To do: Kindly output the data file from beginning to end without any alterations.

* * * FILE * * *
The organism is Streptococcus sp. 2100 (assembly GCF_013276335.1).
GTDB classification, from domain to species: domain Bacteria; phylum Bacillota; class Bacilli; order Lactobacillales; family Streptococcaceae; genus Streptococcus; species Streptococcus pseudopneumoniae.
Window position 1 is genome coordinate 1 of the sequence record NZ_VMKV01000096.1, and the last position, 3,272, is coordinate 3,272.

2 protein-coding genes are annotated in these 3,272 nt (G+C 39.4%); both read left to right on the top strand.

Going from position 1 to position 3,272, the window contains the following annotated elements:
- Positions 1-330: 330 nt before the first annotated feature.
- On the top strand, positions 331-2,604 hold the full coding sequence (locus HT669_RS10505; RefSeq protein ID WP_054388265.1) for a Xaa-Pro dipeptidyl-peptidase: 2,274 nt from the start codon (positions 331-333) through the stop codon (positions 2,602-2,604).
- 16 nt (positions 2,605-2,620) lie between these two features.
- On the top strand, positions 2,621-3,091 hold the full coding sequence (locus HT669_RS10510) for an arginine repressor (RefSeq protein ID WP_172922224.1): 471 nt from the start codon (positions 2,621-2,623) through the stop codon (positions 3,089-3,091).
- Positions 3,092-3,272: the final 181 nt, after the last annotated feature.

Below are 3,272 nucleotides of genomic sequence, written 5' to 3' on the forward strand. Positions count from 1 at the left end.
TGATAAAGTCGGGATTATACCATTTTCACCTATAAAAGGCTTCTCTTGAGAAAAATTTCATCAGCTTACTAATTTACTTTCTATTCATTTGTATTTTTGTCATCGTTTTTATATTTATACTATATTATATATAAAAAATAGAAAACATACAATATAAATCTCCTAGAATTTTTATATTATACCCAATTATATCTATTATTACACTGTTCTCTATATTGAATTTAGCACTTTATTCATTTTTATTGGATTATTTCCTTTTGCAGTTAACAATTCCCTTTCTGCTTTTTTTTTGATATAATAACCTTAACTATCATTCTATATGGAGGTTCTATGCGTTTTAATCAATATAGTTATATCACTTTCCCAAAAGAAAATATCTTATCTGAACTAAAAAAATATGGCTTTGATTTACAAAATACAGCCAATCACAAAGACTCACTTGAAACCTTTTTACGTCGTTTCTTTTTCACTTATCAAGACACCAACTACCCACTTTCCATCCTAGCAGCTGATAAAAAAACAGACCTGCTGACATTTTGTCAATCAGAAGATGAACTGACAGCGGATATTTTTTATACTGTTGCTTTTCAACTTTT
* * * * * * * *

The organism is Streptococcus sp. 2100 (assembly GCF_013276335.1).
GTDB classification, from domain to species: domain Bacteria; phylum Bacillota; class Bacilli; order Lactobacillales; family Streptococcaceae; genus Streptococcus; species Streptococcus pseudopneumoniae.
Window position 1 is genome coordinate 1 of the sequence record NZ_VMKV01000096.1, and the last position, 3,272, is coordinate 3,272.

2 protein-coding genes are annotated in these 3,272 nt (G+C 39.4%); both read left to right on the top strand.

Going from position 1 to position 3,272, the window contains the following annotated elements:
- Positions 1-330: 330 nt before the first annotated feature.
- On the top strand, positions 331-2,604 hold the full coding sequence (locus HT669_RS10505; RefSeq protein ID WP_054388265.1) for a Xaa-Pro dipeptidyl-peptidase: 2,274 nt from the start codon (positions 331-333) through the stop codon (positions 2,602-2,604).
- 16 nt (positions 2,605-2,620) lie between these two features.
- On the top strand, positions 2,621-3,091 hold the full coding sequence (locus HT669_RS10510) for an arginine repressor (RefSeq protein ID WP_172922224.1): 471 nt from the start codon (positions 2,621-2,623) through the stop codon (positions 3,089-3,091).
- Positions 3,092-3,272: the final 181 nt, after the last annotated feature.

Below are 3,272 nucleotides of genomic sequence, written 5' to 3' on the forward strand. Positions count from 1 at the left end.
TGATAAAGTCGGGATTATACCATTTTCACCTATAAAAGGCTTCTCTTGAGAAAAATTTCATCAGCTTACTAATTTACTTTCTATTCATTTGTATTTTTGTCATCGTTTTTATATTTATACTATATTATATATAAAAAATAGAAAACATACAATATAAATCTCCTAGAATTTTTATATTATACCCAATTATATCTATTATTACACTGTTCTCTATATTGAATTTAGCACTTTATTCATTTTTATTGGATTATTTCCTTTTGCAGTTAACAATTCCCTTTCTGCTTTTTTTTTGATATAATAACCTTAACTATCATTCTATATGGAGGTTCTATGCGTTTTAATCAATATAGTTATATCACTTTCCCAAAAGAAAATATCTTATCTGAACTAAAAAAATATGGCTTTGATTTACAAAATACAGCCAATCACAAAGACTCACTTGAAACCTTTTTACGTCGTTTCTTTTTCACTTATCAAGACACCAACTACCCACTTTCCATCCTAGCAGCTGATAAAAAAACAGACCTGCTGACATTTTGTCAATCAGAAGATGAACTGACAGCGGATATTTTTTATACTGTTGCTTTTCAACTTTT